"That the Wealth and Strength of this Kingdom is supported by our Navigation, no Man will deny: and consequently that whatsoever doth contribute to the rendring that most secure and easy, is our National Interest. That the opening and enlarging this Trade (which is the Purport of the Bill) doth contribute to the securing our Navigation, and rendring it most secure and easy, will appear in what followeth."

Arguments from the advantages to our Navigation.

" That we have not those Commodities, of Hemp, Pitch, Tarr, Masts and Plank, (which are absolutely necessary to the carrying on of our Navigation) or our own Growth, no Man will deny. That we are at present supplyed with them from Sweden and Denmark, is evident: And that the same Commodities may be had, both in greater Quantities, and at easier Rates from the Empire of Russia, if there were need, we are ready to make out by Proofs."

" That the present Russia Company, doth not bring home these Commodities (some little Quantity of Hemp excepted) is likewise clear by their Entries at the Custom-House: Whereas the Hollanders and Hamburgers bring home every Year great Quantities, both of Masts, Pitch and Tarr."

" The last Year, the Dutch had in their first Shipping, two Ships laden of Tarr: and their second Shipping, Masts: But we none at all."

" Whereas our Merchants, being but ten or twelve, having other Commodities, which yield them more certain Profit, and are of themselves sufficient to employ all their Stock, do wholly neglect the bringing home of these necessary Commodities for the support of our Navigation. And by such their neglect, have given our Neighbours opportunity to engross them: and to make Contracts with the Russes for the sole Trade in them. Which as it is at present very detrimental to this Nation, so in time may become fatal to it."

" For these necessary Commodities of Pitch, Tarr, Hemp, Masts and Plank, being to be had only from Denmark, Sweden, and Russia, if there should at any time happen to be a War between the two Northern Crowns and this Kingdom; that by Consequence must necessarily obstruct our being supplied with them from thence. And then we have no place left us, to be supplied with those Commodities, but Russia. In which exigency, if this Bill doth not pass, we are clearly in the Hands of ten or twelve Persons for the said Supplies; who have already, by the the neglect of Trade in those necessary Commodities, given our Neighbours Opportunities of engrossing them; and if they would then bring them home, could not. But were that Obstacle removed, if such an Exigence should happen, as a Difference with the Northern Crowns; could it be expected, that so few Persons, as are at present in that Trade, with their small Stocks, should supply this Kingdom with Naval Stores, sufficient to support our Navigation. So that it appeareth, it is absolutely necessary for our self-preservation, that the Bill pass, and the said Trade be opened and enlarged: thereby to secure us of those necessary Provisions for the supply of our Navy, in Case of any War with the Northern Crowns."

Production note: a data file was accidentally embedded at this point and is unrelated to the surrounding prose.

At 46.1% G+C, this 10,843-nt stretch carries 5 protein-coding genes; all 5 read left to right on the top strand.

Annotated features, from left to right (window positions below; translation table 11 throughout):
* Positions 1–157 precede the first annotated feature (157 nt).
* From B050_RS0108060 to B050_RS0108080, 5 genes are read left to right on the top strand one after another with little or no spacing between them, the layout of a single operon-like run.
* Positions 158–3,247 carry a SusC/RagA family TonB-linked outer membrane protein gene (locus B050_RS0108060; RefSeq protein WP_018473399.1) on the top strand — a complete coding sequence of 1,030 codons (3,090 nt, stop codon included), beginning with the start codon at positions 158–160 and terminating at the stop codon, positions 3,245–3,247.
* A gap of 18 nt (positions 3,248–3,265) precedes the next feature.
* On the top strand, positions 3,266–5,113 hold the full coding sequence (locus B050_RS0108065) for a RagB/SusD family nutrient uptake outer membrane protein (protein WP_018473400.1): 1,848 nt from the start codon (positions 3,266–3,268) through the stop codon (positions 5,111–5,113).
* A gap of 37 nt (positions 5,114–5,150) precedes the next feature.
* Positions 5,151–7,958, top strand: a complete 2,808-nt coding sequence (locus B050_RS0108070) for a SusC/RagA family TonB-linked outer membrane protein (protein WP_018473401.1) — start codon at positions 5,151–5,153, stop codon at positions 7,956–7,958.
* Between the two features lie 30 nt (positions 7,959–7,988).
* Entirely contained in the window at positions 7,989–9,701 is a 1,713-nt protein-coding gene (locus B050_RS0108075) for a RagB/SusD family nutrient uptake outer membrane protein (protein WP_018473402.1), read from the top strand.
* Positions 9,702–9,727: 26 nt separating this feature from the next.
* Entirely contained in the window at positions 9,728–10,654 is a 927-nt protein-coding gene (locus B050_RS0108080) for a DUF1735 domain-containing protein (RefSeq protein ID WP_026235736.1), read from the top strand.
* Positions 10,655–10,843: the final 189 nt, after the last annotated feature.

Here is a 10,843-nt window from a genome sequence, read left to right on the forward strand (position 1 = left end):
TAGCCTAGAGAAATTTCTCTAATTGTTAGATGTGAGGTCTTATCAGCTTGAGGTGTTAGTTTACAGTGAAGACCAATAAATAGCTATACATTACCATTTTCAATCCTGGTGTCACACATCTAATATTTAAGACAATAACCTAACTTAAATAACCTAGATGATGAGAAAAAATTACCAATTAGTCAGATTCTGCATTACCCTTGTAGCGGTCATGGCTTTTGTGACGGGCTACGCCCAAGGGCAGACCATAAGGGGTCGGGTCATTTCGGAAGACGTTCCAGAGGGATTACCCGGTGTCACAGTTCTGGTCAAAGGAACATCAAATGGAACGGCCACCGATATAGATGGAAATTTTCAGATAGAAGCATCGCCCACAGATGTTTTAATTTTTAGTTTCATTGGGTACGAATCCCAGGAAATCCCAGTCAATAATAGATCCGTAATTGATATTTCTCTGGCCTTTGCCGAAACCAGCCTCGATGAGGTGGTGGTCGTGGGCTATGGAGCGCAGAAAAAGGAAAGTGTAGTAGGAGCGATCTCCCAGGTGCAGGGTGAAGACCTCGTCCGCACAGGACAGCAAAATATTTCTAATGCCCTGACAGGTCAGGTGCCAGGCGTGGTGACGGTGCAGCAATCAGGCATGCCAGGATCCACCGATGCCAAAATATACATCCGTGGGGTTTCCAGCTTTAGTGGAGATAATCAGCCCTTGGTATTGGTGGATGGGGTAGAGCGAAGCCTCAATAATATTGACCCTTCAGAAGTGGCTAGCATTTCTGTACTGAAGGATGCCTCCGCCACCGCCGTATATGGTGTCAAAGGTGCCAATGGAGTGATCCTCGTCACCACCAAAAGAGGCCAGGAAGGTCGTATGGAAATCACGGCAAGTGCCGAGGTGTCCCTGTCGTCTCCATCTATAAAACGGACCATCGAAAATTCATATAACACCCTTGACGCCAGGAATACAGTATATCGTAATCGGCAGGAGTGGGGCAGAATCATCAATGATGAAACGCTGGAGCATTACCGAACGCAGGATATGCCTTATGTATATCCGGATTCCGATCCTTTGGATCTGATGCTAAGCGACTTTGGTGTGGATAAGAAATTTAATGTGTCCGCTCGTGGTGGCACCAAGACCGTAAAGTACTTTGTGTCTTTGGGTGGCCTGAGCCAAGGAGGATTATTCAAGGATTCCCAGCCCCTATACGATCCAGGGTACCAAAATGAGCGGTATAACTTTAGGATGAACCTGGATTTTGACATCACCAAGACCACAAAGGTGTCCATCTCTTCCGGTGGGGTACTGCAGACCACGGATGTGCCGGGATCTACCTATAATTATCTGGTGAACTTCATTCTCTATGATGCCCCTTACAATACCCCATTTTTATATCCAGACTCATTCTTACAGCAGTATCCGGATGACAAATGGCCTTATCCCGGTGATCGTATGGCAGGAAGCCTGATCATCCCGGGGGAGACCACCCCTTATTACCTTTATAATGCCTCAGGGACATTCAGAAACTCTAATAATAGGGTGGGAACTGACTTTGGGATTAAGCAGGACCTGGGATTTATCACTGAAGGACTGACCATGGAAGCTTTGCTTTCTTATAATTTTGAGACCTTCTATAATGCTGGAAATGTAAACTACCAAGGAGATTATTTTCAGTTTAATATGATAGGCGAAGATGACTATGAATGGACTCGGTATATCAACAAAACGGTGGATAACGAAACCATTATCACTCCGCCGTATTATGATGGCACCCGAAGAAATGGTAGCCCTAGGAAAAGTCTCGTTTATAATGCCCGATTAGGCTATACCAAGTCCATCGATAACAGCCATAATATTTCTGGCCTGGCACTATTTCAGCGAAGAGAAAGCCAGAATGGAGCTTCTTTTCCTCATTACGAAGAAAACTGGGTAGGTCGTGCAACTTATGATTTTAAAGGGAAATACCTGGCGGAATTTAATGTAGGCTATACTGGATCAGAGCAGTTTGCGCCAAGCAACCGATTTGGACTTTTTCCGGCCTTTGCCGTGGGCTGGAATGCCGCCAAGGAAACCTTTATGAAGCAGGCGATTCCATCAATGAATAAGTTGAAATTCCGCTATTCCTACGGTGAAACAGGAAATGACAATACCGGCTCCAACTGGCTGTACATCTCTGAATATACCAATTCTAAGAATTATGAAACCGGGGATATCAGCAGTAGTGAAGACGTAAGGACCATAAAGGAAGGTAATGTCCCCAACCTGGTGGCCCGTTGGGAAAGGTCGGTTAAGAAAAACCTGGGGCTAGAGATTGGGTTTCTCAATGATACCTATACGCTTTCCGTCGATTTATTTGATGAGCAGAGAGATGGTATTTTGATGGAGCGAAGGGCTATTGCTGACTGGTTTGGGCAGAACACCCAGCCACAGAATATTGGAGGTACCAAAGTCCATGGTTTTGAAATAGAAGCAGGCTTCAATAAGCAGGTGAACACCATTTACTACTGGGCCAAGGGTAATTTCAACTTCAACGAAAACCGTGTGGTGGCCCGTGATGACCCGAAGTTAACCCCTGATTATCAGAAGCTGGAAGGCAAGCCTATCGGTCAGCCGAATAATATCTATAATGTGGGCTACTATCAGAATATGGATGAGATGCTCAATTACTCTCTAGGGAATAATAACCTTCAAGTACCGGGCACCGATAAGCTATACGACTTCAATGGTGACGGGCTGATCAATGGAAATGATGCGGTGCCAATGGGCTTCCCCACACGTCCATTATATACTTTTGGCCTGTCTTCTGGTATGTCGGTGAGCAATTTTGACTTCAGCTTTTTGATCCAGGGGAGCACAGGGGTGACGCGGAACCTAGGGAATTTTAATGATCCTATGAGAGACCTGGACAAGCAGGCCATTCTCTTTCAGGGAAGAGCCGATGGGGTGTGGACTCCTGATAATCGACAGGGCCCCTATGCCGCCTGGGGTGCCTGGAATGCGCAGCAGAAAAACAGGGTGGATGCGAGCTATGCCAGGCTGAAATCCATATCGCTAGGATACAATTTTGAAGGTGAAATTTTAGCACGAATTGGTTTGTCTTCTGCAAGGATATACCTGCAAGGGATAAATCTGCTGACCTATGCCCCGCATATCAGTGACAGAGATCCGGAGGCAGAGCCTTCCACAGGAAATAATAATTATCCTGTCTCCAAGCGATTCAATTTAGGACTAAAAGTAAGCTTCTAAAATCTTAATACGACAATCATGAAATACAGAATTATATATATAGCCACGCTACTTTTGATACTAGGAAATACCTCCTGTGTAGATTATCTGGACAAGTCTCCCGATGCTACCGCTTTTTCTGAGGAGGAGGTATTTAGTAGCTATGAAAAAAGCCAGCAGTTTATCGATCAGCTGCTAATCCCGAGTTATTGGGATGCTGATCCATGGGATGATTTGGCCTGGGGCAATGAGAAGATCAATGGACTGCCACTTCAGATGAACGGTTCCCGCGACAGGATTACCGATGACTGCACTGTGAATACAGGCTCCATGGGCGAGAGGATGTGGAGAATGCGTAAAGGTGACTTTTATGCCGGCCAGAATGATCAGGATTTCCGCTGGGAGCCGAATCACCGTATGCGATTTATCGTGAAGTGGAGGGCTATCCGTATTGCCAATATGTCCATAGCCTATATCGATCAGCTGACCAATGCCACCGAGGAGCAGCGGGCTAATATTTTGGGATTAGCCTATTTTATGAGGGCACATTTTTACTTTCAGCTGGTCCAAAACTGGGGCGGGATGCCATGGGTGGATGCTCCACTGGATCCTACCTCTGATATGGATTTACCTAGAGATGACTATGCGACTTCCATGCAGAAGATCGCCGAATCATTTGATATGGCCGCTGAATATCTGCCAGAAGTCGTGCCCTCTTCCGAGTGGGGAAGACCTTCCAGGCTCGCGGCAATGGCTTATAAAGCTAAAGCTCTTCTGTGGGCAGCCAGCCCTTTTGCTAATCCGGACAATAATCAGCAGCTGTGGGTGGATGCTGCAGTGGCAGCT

" To which Necessity, I shall add one Word more of Conveniency, as to this Part of the argument, and then conclude it."

" We at present labour under several difficulties in our Commerce with Sweden. [Here the Paper of Grievances was read.] And we are now upon a Commercial Treaty with that Crown. If they come to understand, that by the passing of this Bill, and opening the Russia Trade, we are not under the same dependencies upon them for our Naval Stores, as we hitherto have been, but that we can fetch them from Russia, and upon easier Terms than we do from them, they will then court our Friendship, and give us much easier Terms of Trade in our Commer-"


© hriOnline, 2007
The Stuart London Project, Humanities Research Institute, The University of Sheffield,
34 Gell Street, Sheffield, S3 7QY